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Shapiro Library

ENG 122 - Composition

This guide is developed for your course by SNHU Librarians to help you succeed and learn more about using the library.

Critical Thinking


Critical thinking is the thinking that is aimed at deciding what to believe or what to do. Deciding what to believe is a matter of deciding what the facts are, figuring out what the world is like, or at least what some little corner of it is like. We make these kinds of decisions when we decide whether it is raining out or sunny, whether the Blue Jays stand a chance this year, or whether we should trust what our teachers tell us. In deciding what to believe on some matter we take a stand on it.

Critical thinking is also aimed at decisions about what to do. First, one has to decide what to value or to strive for. Then, one has to decide how best to achieve that end. Should I spend my savings on a new car or continue using my beat up one? Should the city spend its limited resources on building a new bridge? Should the country move toward a universal health care plan? Usually we decide what to do on the basis of what we already value or on what we already think makes for a good life. But sometimes, deciding what to strive for or what goals to pursue requires first deciding what one will value, what kind of person one wants to be, and what kind of life one wants to lead. Decisions about what to value are among the most difficult and profound decisions we can make. Critical thinking can help us to make these kinds of decisions.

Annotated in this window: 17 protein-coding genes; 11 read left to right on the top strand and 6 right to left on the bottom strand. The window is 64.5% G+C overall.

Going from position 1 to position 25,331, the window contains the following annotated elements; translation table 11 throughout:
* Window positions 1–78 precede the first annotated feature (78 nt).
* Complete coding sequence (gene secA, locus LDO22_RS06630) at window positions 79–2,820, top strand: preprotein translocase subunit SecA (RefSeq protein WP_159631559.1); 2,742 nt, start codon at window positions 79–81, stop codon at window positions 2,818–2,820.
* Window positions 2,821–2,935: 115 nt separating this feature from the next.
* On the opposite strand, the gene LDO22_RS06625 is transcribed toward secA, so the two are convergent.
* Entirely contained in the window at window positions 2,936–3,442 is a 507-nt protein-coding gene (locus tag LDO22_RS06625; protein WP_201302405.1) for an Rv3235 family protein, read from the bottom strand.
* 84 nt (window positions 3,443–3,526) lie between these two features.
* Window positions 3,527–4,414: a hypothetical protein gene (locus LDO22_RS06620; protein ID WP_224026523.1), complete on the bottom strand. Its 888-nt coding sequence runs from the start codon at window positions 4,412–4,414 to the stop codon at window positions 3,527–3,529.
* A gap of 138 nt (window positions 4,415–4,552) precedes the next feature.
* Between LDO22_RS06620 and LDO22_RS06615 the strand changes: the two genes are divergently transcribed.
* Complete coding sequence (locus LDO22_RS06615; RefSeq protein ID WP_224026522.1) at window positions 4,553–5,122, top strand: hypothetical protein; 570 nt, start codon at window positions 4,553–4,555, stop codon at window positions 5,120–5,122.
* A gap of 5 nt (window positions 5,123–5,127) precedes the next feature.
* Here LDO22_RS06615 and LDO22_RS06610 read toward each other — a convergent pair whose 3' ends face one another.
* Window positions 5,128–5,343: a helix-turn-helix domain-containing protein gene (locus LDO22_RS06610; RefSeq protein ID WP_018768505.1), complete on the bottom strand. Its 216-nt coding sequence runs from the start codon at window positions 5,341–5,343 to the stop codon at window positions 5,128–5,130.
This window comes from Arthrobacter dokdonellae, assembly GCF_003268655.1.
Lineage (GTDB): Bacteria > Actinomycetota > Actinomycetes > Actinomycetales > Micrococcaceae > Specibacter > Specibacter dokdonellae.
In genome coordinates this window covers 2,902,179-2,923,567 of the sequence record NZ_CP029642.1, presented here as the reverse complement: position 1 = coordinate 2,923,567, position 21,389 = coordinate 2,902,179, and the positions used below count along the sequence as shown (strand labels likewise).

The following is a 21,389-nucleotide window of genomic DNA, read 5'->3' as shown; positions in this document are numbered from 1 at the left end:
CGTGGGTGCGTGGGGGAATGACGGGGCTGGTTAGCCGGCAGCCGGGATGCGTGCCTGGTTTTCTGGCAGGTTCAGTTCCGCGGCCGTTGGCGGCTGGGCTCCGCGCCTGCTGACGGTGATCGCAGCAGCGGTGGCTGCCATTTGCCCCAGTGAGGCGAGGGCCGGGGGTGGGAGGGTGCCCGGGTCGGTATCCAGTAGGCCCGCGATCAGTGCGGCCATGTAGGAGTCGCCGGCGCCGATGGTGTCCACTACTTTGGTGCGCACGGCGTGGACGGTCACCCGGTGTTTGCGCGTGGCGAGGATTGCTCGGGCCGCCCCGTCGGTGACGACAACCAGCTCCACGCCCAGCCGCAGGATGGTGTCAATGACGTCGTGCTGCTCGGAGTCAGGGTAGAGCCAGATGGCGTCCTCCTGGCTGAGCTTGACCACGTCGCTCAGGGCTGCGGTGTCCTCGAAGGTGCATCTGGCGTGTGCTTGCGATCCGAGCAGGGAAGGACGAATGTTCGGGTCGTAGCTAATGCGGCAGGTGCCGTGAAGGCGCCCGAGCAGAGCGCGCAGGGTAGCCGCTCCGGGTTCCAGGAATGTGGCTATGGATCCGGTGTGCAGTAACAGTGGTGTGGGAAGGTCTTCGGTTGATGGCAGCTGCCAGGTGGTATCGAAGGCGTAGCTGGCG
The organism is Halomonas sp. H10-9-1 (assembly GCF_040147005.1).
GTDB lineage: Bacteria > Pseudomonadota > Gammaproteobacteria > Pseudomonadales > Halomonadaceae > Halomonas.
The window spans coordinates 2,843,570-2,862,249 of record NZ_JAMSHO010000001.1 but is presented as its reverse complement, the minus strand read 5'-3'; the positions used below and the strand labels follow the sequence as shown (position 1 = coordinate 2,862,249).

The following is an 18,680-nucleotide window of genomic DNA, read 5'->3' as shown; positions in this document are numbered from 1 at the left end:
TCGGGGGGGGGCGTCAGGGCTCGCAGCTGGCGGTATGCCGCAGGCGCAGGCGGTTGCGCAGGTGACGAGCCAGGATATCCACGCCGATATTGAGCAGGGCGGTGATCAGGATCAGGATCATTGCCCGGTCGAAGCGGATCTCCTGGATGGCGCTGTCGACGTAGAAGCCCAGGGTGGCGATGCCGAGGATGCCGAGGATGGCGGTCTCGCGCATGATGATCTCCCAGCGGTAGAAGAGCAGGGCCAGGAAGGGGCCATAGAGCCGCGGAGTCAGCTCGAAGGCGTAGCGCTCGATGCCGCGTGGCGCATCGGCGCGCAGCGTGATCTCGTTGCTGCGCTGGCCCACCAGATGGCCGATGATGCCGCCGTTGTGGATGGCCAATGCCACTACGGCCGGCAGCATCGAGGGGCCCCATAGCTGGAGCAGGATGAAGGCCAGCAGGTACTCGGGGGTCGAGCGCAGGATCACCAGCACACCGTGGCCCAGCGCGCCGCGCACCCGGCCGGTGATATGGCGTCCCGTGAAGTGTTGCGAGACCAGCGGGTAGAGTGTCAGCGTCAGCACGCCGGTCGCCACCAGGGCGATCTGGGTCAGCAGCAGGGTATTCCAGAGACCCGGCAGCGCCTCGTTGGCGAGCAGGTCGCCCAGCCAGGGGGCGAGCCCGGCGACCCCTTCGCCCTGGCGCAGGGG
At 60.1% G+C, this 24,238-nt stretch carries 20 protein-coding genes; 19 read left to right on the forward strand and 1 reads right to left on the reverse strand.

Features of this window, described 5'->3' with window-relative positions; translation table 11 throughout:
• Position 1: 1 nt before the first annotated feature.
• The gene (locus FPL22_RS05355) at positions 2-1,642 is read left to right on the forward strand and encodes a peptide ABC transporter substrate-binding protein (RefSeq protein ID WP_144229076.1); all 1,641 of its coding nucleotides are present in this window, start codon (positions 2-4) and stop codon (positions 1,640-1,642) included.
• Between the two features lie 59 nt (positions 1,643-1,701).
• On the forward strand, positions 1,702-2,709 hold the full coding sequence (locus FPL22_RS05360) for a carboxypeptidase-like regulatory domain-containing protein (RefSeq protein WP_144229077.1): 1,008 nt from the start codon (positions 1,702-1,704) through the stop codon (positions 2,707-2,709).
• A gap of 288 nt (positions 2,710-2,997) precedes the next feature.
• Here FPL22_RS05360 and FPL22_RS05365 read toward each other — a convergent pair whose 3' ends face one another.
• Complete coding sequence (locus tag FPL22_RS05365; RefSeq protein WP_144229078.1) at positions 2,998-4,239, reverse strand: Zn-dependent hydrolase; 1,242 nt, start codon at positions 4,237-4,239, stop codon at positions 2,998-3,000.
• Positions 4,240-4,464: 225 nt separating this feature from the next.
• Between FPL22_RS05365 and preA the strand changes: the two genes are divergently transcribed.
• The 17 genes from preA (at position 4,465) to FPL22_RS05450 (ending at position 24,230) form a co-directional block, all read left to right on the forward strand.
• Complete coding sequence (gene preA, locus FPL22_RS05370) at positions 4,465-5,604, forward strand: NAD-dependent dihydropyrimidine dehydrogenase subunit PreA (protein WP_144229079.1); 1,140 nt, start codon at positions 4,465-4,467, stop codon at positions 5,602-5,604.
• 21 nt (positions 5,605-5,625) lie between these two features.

But why is it important? Why does it matter whether or not we think critically when we decide what to believe or what to do? First, thinking critically increases our chances of gaining knowledge, and knowledge is valuable. Second, thinking critically is essential to making up one’s own mind about what to believe or what to do, which is essential to being autonomous, and being autonomous is valuable.

Source: Hunter, D. A.. (2014). A practical guide to critical thinking: deciding what to do and believe, second edition. Hoboken, NJ: John Wiley and Sons.
 

Critical Analysis


Writing a critical literary analysis involves applying critical thinking skills to the reading of a literary work. As you work your way through your selected reading, you will make decisions regarding what you believe about the work, and what you will do with that claim.

Here is a quick video by the SNHU Online Writing Center with tips on writing a critical literary analysis: